Intermediate filaments (IFs) are one of the primary components of the cell cytoskeleton, along with microtubules and microfilaments. They are made of multiple strands of fibrous proteins wound together, each consisting of amino acids arranged in a chain.
IFs are dynamic, motile elements that interact with a range of cellular proteins to function. They are the most stable cytoskeletal component and thus provide mechanical strength to cells and tissues.
Where are Intermediate Filaments Found
They form an extensive network in the cytoplasm of most animal cells, extending from a ring surrounding the nucleus to the plasma membrane. However, IFs are absent in plants and fungi.
IFs are so named because they have a diameter of about 10 nm. They are thicker than actin filaments (about 7 nm) and thinner than microtubules (about 25 nm) or muscle myosin filaments.
Despite considerable differences in size and amino acids sequence, the various intermediate filament proteins share a typical structural organization. Each IFs monomer consists of a central α-helical rod domain of approximately 310 amino acids, flanked by amino- and carboxy-terminal domains. The central domain varies among intermediate filament proteins in size, sequence, and secondary structure.
Types of Intermediate Filament Proteins
IFs are the most diverse group among all cytoskeletal elements made of various proteins expressed in different types of cells. At least 50 different intermediate filament proteins have been identified so far. They are classified into different groups based on similarities between their amino acid sequences. They are:
- Type I and II: They consist of two groups of keratins, each made of 15 different proteins, which are found to express in epithelial cells.
- Type III: They include vimentin and desmin. Vimentin is found in different cell types, such as fibroblasts, smooth muscle cells, and white blood cells, whereas desmin expresses specifically in muscle cells. A third and fourth type III IFs are found in glial cells and neurons of the peripheral nervous system.
- Type IV: They include the three neurofilaments (NF) proteins, named NF-L (L for light), NF-M (M for medium), and NF-H (H for heavy). These proteins are found in many mature neurons, particularly in motor neurons’ axons.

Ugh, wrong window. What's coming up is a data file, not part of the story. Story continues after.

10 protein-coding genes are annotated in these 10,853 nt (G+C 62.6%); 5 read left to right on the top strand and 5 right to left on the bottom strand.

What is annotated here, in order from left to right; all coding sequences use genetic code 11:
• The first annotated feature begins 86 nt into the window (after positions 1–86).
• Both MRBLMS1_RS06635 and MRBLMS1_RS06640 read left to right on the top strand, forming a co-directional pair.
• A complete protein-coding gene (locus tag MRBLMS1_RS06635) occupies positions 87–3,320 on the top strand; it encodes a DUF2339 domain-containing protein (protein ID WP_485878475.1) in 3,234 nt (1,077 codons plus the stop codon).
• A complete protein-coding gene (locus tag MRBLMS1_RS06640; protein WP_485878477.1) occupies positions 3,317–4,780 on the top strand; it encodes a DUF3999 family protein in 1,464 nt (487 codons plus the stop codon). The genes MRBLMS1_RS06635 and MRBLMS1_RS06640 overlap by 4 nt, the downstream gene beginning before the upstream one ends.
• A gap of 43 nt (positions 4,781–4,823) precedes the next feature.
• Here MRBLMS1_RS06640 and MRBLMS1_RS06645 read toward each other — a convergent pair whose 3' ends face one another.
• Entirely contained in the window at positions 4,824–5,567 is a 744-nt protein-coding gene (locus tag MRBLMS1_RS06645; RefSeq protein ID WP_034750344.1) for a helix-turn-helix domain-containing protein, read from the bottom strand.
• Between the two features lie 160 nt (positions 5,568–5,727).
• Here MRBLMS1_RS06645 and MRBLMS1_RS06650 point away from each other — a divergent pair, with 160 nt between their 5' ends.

- Type V: They are lamins found in most eukaryotic cells. They are not part of the cytoskeleton. Instead, they are components of the nuclear envelope.
- Type VI: They include beaded filaments such as filensin and phakinin.
Intermediate Filaments Assembly
- It starts with the formation of dimers. The central rod domains of two polypeptide chains are wound around each other in a coiled-coil structure, similar to the assembly of myosin II heavy chains.
- The dimers then associate in a staggered antiparallel fashion to form tetramers, which can assemble end to end, forming protofilaments.
- The final intermediate filament contains approximately eight protofilaments wound around each other in a ropelike structure.
Thus, in contrast to actin filaments and microtubules, intermediate filaments do not have distinct plus and minus ends and thus lack polarity.
The primary function of IFs is to provide structural support to the cell. They also act as a mechanical stress absorber for the entire cell cytoskeleton. The tight association between their protofilaments helps in:
- Regulating cell shape in association with some other proteins such as cadherins and integrin
- Anchoring the nucleus and other organelles in place and thus creating supportive scaffolding inside the cell
- Integrating the cytoskeleton
- Regulating some key signaling pathways
- Moving proteins to specific domains of polarized cells such as Sertoli cells
- Providing high tensile strength in durable structures such as hair, scales, and fingernails
- Maintaining the alignment of myofilaments and sarcomeres in skeletal muscles
Apart from structural functions, IFs also have a significant role in cell-type-specific functions and regulate gene expressions and mitosis.
Ans. Yes, sperm cells or spermatozoa contain intermediate filaments of vimentin type.
Ans. No, collagen is not an intermediate filament.
Article was last reviewed on Friday, May 13, 2022